David Pearl is the sort of teacher students and colleagues at Maine’s Yarmouth High School don’t easily forget.
Colleagues have called the 55-year-old educator “the consummate brainstormer” and a man with a passion for teaching history and coaching lacrosse. That passion got him invited to participate in the 2021-22 Peace Teachers’ Program, sponsored by the U.S. Institute of Peace, which provides educators with resources to teach about peaceful resolution of international conflicts.
Over time, veteran educators like Pearl—who are skilled and enthusiastic teachers and coaches—can become seemingly indispensable to a school community. The thought of losing them to retirement is, well, unthinkable. That’s why it made sense, when Pearl had a health scare four years ago, for his principal to ask him if he’d like to shift into a part-time teaching role rather than risk losing him entirely to early retirement.
Retaining experienced teachers who might be eyeing retirement by offering them part-time teaching jobs can be a creative piece of an effective teacher retention strategy, according to The Learning Policy Institute, a nonprofit that conducts research to improve education policy and practice.
In an email summarizing the benefits of part-time work, a spokesperson for the nonprofit said such arrangements “can help retain teachers, not only older teachers but younger ones as well (e.g. new parents, those with particular life situations) and allow teachers to create supportive bonds with another teacher with whom they share an appointment or continue as part of a team.”
The problem is that this more creative approach appears to be very rare in K-12 education.
Between the 2015-16 and 2017-18 school years, the percentage of public school teachers working part time dropped from 6.7 percent to 6 percent, according to the most recent data available about part time work from the National Center for Education Statistics.
The global pandemic led to increased uncertainty among teachers regarding whether they would teach until retirement. In March 2020, 74 percent of teachers surveyed expected to work as a teacher until retirement, a figure that fell to 69 percent in March of 2021, according to University of Arkansas research. This uncertainty could have provided an opportunity for administrators or teachers nearing retirement to broach the possibility of working part-time. Yet there appears to be no evidence that this is happening on a wide scale.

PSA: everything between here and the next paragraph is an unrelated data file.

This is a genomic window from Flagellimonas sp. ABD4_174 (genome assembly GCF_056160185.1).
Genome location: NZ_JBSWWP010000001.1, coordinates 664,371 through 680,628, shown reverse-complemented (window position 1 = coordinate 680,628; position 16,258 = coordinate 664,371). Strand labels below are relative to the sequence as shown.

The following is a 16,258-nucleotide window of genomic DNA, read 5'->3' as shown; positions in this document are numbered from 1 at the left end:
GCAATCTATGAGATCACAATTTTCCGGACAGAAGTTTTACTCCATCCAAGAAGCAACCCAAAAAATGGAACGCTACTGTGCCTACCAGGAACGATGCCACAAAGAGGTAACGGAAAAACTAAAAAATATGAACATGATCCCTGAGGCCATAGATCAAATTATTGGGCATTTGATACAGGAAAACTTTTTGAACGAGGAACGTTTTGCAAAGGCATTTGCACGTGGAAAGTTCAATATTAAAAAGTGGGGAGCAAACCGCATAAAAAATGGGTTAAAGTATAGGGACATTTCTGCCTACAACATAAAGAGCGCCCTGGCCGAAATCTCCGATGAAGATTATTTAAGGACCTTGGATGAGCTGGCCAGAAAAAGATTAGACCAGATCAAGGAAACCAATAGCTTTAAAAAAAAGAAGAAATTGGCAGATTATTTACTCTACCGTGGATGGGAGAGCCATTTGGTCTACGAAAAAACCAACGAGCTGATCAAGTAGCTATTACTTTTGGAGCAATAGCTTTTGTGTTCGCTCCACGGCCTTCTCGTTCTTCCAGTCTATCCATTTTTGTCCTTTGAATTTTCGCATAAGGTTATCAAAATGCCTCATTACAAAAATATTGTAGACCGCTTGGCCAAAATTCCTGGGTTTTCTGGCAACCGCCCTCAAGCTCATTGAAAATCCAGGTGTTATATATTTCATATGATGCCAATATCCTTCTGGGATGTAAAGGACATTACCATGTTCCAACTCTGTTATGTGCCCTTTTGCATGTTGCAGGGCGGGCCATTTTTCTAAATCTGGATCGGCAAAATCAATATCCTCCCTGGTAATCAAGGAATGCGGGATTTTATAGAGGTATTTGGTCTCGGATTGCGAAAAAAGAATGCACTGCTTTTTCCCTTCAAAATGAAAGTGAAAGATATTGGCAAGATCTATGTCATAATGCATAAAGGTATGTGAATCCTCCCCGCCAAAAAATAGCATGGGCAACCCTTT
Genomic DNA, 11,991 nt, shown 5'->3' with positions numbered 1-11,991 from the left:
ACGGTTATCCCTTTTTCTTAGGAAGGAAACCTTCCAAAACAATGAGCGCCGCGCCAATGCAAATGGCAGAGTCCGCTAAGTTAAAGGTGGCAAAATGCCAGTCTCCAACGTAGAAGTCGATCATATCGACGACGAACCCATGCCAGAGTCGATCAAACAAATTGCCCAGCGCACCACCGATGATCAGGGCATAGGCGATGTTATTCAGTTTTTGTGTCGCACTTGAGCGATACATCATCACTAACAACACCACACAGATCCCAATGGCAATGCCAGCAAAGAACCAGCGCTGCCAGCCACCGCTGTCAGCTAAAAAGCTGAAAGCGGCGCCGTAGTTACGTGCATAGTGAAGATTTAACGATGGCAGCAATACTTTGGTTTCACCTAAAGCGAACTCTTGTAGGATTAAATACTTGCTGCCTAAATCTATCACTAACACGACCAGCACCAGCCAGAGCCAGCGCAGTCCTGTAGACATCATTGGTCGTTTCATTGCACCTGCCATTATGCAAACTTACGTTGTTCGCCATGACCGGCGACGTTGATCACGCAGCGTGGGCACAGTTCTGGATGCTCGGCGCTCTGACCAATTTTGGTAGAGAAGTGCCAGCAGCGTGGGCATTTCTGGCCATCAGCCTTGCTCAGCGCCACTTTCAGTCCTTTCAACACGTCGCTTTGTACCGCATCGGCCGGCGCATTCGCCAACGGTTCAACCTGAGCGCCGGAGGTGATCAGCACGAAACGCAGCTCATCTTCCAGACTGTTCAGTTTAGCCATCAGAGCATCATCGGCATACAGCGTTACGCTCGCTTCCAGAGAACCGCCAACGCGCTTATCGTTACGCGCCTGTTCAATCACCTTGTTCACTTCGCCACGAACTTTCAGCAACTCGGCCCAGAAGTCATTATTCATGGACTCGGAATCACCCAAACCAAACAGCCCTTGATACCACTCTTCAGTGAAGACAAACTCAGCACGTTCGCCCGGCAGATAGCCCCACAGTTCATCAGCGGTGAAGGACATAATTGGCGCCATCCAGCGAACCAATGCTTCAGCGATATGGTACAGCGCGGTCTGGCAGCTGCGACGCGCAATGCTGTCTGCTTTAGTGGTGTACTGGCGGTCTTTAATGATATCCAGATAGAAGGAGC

It’s a disconnect that extends beyond the K-12 education sector. A recent, multinational study of thousands of employees by Transamerica Center for Retirement Studies found that the majority of workers envision a “flexible transition” to retirement. But only about a quarter of workers nearing or at retirement age (55 and older) said their employers offer the opportunity to shift from full-time to part-time work.
This reality exists despite findings that point to the arrangement’s benefits, including the potential for increased employee retention and satisfaction. Carol Graham, a senior fellow at the Brookings Institution who has studied the subject extensively, summarized her research findings on the effects on employees this way: “part-time workers in Europe and the U.S. are happier, experience less stress and anger, and are more satisfied with their jobs than other employees.”
Such was the case for Pearl after he accepted a part-time position at Yarmouth High School, where he’d been teaching full-time for over two decades. The shift would mean significant changes: carrying a three-course load instead of five, and relinquishing duties as a student advisor, a role Pearl took very seriously. It also resulted in unanticipated benefits.
Escaping the grind of full-time teaching